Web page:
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ADHD: The Pros and Cons of a “Medication Holiday”

child-beachWritten by Dr. Glen Elliott, CHC Chief Psychiatrist and Medical Director

Summer checklist: Sunblock…check. Beach towels…check. Medication…uncheck?

During the school year, many children with attention-deficit/hyperactivity disorder (ADHD) use medications—especially stimulants such as methylphenidate (e.g., Ritalin, Concerta, Focalin) or amphetamine (e.g., Adderall, Vyvanse)—to increase focus and attention span and decrease restlessness and impulsivity. This is especially true for children who have both high activity levels and impulsivity found with combined-type ADHD (ADHD-C) but may also be the case for the primarily inattentive type of ADHD (ADHD-I). Because stimulants provide symptom relief soon after taking them but are out of the system by the end of the day, there is the option of taking a “medication holiday” over the summer. But what are the pros and cons?

As with most parenting decisions, there is no single right answer. It is important to discuss the matter with the whole family as well as with the prescribing doctor. Further, it is not necessarily an either/or question. For example, you might try using a lower dose of medication during the summer or have your child off medication part of the time but on medication if the situation warrants it, perhaps for a science camp, wedding, or family reunion.  And, keep in mind that you can always change your decision if things start going downhill.

In contrast to the quick results provided by stimulants, the nonstimulant medications for ADHD—atomoxetine (Strattera), guanfacine (Tenex or Intuniv), and clonidine (Catapres or Kapvay)—take weeks to begin working and must be taken daily, with benefits growing up to at least six weeks and perhaps longer. Usually, it is best to keep nonstimulants going for the summer because they need time to build up in the system.

With stimulants, however, you can stop or start pretty much at will. Also, the major side effects of stimulants—decreased appetite, weight loss and slowed height growth—increase with the total amount of stimulant given over time, so lowering the dose or stopping it altogether when feasible should give the child a chance to eat more and grow at a faster rate.

Regardless of which medication or medications your child is taking, treatment reduces the core symptoms but does not change the course of ADHD itself. In many ways, then, deciding what to do for the summer is similar to choosing whether to use them in the first place: if they make life and other developmental tasks easier for the child and produce few or no side effects, then continuing to use them during the summer may be a wise decision. If planned activities diminish the need for medication or if side effects are significant, then lowering the dose or stopping altogether may be a better choice.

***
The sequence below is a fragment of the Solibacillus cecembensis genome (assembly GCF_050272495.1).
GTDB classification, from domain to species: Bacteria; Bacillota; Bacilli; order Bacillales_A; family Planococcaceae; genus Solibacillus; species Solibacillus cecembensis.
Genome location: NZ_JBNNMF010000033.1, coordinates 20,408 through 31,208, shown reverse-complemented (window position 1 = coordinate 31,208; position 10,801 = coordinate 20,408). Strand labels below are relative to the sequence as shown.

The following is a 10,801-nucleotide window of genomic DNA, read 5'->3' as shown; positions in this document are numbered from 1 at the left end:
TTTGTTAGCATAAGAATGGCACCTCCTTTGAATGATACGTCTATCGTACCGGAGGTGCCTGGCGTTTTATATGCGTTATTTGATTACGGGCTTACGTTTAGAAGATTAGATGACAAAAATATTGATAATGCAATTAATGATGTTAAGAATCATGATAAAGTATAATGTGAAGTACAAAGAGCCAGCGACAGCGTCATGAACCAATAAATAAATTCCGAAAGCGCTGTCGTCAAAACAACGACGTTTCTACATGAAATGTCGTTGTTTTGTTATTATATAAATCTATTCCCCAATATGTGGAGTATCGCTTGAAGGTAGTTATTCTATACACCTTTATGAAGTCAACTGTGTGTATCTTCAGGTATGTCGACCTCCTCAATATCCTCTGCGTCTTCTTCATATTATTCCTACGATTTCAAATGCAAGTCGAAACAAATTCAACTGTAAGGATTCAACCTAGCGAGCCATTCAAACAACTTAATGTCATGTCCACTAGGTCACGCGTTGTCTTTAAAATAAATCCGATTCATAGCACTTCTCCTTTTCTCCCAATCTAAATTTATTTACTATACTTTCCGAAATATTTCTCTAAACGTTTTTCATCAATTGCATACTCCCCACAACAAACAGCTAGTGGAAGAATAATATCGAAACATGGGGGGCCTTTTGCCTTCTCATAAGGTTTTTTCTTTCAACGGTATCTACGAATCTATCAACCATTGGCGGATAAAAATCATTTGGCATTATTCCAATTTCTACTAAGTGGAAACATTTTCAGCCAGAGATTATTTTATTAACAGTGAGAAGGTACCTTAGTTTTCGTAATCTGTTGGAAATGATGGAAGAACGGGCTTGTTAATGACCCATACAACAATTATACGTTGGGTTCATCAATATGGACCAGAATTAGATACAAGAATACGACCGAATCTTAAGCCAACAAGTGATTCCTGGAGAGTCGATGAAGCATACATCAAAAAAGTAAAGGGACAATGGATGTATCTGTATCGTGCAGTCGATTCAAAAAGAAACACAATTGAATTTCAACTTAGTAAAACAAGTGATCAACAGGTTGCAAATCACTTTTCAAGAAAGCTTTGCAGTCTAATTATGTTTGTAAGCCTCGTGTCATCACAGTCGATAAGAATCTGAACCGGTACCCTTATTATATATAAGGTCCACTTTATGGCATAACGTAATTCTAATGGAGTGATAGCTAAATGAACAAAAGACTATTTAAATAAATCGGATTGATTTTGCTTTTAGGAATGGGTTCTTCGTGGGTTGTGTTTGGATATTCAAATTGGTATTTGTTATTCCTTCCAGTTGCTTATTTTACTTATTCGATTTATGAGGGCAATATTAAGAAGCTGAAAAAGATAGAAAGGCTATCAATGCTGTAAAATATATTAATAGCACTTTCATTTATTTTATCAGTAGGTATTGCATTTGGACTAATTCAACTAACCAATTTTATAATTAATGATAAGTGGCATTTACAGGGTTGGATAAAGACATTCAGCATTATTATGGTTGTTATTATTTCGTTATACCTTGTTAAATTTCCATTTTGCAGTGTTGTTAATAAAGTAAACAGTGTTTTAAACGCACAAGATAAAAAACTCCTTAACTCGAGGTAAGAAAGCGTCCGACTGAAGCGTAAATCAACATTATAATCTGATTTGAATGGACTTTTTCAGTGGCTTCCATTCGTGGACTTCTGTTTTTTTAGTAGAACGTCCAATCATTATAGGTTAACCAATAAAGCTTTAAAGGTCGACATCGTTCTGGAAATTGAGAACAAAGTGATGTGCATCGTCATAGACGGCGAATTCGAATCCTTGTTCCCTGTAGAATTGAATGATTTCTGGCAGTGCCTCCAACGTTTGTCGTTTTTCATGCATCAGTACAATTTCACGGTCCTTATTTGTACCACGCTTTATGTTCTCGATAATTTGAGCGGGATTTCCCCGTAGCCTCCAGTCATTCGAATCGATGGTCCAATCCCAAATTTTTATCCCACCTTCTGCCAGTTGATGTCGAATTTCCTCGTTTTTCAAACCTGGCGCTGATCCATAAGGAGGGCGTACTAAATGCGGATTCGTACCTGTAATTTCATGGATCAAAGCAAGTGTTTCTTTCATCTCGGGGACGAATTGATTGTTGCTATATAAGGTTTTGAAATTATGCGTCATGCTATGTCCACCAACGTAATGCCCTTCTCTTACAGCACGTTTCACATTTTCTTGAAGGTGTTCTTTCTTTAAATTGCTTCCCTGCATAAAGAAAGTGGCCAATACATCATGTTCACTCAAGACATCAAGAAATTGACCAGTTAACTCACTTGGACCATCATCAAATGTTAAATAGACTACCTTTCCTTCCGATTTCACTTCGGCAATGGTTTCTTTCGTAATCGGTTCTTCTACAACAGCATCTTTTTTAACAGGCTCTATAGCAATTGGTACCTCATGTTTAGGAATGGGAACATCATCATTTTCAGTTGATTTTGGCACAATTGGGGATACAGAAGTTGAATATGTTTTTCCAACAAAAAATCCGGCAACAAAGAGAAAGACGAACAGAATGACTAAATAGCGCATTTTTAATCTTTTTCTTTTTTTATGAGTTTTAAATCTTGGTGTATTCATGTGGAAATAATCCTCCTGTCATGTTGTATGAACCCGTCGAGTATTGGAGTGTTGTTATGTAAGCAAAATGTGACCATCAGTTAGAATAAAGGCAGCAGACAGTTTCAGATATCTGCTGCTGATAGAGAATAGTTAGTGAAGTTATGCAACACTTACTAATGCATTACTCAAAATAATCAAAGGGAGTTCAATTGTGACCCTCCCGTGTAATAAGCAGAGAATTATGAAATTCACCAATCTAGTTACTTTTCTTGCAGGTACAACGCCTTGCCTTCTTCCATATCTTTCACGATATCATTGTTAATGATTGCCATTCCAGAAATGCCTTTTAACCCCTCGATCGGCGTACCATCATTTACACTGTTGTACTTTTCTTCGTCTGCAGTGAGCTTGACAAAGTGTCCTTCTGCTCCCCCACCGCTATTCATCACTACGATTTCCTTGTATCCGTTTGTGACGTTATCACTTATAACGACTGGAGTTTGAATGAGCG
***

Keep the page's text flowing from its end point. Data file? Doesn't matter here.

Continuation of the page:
So, consider a 10-year-old boy with ADHD-C who did well on methylphenidate during school but has had a relatively poor appetite, trouble getting to sleep, and slowed height growth. If summer plans include several high-activity camps that he enjoys, with supportive staff who are comfortable with a bit of hyperactivity and impulsivity, a trial off medications certainly seems warranted. But, if the summer involves a science or computer camp that requires sitting in one place for much of the day and absorbing information, or special events requiring good behavior, then ongoing treatment might be prudent.

Your best bet is to experiment with an open mind. Asking camp counselors to provide feedback can help promote success. As children mature, they may be able to provide good feedback, although some simply do not notice the medication effects and cannot reliably tell you whetherit is helping or not.

If you do stop medication during the summer and things go well, it might be tempting to start the new school year off medications, too. This strategy has been studied and refuted, especially for children who are impulsive and highly active. I’ll address that issue closer to the fall.

Remember, ADHD is a chronic condition that, like allergies or asthma, is sensitive to environmental changes. Sometimes, behaviors flare and require more intensive intervention; other times, they are less of an issue and may even be a relative advantage, encouraging initiative and enthusiasm. You are the expert on your child in terms both of what kinds of situations promote success and of the extent of any side effects. Plan ahead, make good use of your ongoing relationship with your child’s doctor, and let past experiences guide you in smoothing future ones for your child and family.

Photo by GoodNCrazy

To schedule an evaluation or to get advice about your child’s challenges, call or email a CHC Care Manager at 650.688.3625 or caremanager@chconline.org

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